- A vehicle, trailer or mobile home does not provide good protection. Trailer parks should have a community storm shelter and a warden to monitor broadcasts throughout the severe storm emergency. Plan to go quickly to a building with a strong foundation, if possible.
- If shelter is not available, lie flat in a ditch or other low-lying area. Do not get under an overpass or bridge. You are safer in a low, flat location.
- Schools should have a designated shelter area (usually an interior hallway on the lowest floor). Stay out of auditoriums, gymnasiums and other structures with wide, free span roofs.
- Know the difference between a Tornado Watch and a Tornado Warning:
|Conditions are favorable for tornadoes in and close to the watch area.
||A tornado has been detected by Doppler Radar and/or has been sighted.|
PREPARING FOR THUNDERSTORMS
Every thunderstorm produces lightning, which means every thunderstorm is dangerous. Because lightning is so unpredictable and can occur as far as 10 miles away from any rainfall, being prepared and knowing what to do in a thunderstorm will decrease your risk of being injured. Other dangers associated with thunderstorms include tornadoes, strong winds, hail and flash flooding, which is responsible for more fatalities than any other thunderstorm-associated hazard.
- Remember the 30/30 lightning safety rule: Go indoors if, after seeing lightning, you cannot count to 30 before hearing thunder. Stay indoors for 30 minutes after hearing the last clap of thunder.
- Most lightning deaths and injuries occur when people are caught outdoors in the summer months during the afternoon and evening, so be particularly cautious of lightning this time of year.
- Get an emergency supply kit that includes enough provisions for you and your family to live on for a minimum of three days in case there is a long-term power outage.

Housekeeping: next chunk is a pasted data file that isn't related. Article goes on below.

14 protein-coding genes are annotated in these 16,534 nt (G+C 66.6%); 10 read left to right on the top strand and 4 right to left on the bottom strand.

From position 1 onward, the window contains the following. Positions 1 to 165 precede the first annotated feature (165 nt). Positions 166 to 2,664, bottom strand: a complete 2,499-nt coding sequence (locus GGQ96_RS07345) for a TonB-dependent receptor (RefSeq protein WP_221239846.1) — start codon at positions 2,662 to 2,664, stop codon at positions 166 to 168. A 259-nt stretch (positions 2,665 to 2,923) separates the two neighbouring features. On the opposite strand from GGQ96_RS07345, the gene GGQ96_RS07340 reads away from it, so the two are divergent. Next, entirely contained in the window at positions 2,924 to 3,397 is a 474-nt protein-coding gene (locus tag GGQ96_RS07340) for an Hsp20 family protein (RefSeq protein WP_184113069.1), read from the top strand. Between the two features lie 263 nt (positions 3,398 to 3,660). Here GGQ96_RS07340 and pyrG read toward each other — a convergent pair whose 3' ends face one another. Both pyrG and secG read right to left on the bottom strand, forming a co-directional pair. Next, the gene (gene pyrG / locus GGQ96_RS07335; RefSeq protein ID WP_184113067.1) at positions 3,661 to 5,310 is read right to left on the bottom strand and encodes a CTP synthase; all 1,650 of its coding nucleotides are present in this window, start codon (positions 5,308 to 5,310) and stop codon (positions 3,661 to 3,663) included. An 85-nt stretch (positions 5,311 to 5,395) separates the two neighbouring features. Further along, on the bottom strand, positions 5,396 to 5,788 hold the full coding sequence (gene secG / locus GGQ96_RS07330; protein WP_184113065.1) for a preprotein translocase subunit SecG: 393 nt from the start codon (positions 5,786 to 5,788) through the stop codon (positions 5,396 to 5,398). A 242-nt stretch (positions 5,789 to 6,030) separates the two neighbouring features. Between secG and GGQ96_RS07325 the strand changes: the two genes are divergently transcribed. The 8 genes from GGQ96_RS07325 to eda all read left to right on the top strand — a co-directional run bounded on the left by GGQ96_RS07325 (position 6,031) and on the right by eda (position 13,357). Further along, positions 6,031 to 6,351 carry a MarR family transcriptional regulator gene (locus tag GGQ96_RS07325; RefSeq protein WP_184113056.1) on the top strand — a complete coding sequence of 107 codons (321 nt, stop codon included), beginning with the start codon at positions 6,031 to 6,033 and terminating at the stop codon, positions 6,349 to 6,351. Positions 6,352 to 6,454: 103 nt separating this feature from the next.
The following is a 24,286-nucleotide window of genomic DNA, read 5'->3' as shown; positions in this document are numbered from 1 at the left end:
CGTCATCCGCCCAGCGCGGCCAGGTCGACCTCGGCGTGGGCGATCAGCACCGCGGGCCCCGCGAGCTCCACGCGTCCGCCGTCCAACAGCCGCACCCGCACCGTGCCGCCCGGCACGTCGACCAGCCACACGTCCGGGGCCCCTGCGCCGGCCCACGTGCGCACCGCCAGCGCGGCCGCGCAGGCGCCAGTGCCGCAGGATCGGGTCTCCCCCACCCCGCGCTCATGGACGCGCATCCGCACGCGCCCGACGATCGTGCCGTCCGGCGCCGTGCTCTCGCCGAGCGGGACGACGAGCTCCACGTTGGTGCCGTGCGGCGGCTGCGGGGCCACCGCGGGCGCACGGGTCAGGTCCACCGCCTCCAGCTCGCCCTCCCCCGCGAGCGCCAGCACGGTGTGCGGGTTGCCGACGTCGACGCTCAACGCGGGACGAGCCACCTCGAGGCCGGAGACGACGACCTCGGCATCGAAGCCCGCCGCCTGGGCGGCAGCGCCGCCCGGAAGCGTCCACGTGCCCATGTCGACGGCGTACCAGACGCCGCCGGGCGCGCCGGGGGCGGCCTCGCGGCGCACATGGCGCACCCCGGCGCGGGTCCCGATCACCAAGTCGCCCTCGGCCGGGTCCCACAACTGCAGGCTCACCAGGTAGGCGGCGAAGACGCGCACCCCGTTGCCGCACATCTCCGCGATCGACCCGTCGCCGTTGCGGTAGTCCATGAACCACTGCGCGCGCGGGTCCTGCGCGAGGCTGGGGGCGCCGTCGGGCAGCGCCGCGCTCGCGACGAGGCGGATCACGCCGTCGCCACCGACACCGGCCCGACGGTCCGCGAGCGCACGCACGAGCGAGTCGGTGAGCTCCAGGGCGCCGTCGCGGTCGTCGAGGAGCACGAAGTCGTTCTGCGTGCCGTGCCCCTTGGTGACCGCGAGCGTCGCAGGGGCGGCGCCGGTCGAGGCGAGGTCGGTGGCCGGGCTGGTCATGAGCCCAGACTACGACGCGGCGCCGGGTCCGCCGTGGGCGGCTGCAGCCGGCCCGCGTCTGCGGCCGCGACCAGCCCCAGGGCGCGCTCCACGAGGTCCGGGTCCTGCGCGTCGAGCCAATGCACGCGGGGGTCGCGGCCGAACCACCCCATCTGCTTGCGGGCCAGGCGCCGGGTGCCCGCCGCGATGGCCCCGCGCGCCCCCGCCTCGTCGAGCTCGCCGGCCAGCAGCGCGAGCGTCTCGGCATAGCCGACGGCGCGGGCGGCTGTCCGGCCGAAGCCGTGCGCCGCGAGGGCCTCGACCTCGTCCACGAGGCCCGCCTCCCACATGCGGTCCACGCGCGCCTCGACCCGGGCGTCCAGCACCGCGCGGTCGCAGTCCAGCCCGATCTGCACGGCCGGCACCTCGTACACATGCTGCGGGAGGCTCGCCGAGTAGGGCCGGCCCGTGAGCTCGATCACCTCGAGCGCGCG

- Know the difference between a Thunderstorm Watch and a Thunderstorm Warning:
|There is a possibility of a thunderstorm in your area.
||A thunderstorm is occurring or will likely occur soon. If you are advised to take shelter, do so immediately.|
- If a thunderstorm is likely in your area, postpone outdoor activities.
- Remove dead or rotting trees and branches that could fall and cause injury or damage during a severe thunderstorm.
- Secure outdoor objects that could blow away or cause damage.
- Shutter windows and secure outside doors. If shutters are not available, close window blinds, shades or curtains.
During a Thunderstorm:
- Get inside a home, building, or hard top automobile (not a convertible). Although you may be injured if lightning strikes your car, you are much safer inside a vehicle than outside.
- Avoid the following:
- Natural lightning rods such as a tall, isolated tree in an open area.
- Hilltops, open fields, the beach or a boat on the water.
- Isolated sheds or other small structures in open areas.
- Anything metal, such as tractors, farm equipment, motorcycles, golf carts, golf clubs and bicycles.
- Remember, rubber-soled shoes and rubber tires provide NO protection from lightning. However, the steel frame of a hard-topped vehicle provides increased protection if you are not touching metal.
- Avoid showering or bathing. Plumbing and bathroom fixtures can conduct electricity.
- Use a corded telephone only for emergencies. Cordless and cellular telephones are safe to use.
- Unplug appliances and other electrical items such as computers and turn off air conditioners. Power surges from lightning can cause serious damage.
- Listen for weather updates from local officials.